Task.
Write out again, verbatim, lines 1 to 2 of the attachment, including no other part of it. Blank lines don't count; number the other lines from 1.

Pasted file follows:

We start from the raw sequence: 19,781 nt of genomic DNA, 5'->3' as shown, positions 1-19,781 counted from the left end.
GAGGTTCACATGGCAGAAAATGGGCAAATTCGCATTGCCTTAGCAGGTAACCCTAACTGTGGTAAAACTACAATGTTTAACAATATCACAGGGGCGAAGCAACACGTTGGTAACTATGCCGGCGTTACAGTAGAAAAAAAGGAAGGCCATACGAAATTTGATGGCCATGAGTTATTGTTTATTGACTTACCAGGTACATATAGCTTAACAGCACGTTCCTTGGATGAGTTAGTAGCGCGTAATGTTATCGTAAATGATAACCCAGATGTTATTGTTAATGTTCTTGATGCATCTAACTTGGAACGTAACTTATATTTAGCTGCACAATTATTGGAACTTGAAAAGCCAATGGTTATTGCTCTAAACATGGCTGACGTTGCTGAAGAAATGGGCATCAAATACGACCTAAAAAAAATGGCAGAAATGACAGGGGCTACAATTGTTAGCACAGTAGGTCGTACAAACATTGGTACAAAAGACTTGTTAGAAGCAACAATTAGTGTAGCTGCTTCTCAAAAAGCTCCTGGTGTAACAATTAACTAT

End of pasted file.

We start from the raw sequence: 19,781 nt of genomic DNA, 5'->3' as shown, positions 1-19,781 counted from the left end.
GAGGTTCACATGGCAGAAAATGGGCAAATTCGCATTGCCTTAGCAGGTAACCCTAACTGTGGTAAAACTACAATGTTTAACAATATCACAGGGGCGAAGCAACACGTTGGTAACTATGCCGGCGTTACAGTAGAAAAAAAGGAAGGCCATACGAAATTTGATGGCCATGAGTTATTGTTTATTGACTTACCAGGTACATATAGCTTAACAGCACGTTCCTTGGATGAGTTAGTAGCGCGTAATGTTATCGTAAATGATAACCCAGATGTTATTGTTAATGTTCTTGATGCATCTAACTTGGAACGTAACTTATATTTAGCTGCACAATTATTGGAACTTGAAAAGCCAATGGTTATTGCTCTAAACATGGCTGACGTTGCTGAAGAAATGGGCATCAAATACGACCTAAAAAAAATGGCAGAAATGACAGGGGCTACAATTGTTAGCACAGTAGGTCGTACAAACATTGGTACAAAAGACTTGTTAGAAGCAACAATTAGTGTAGCTGCTTCTCAAAAAGCTCCTGGTGTAACAATTAACTAT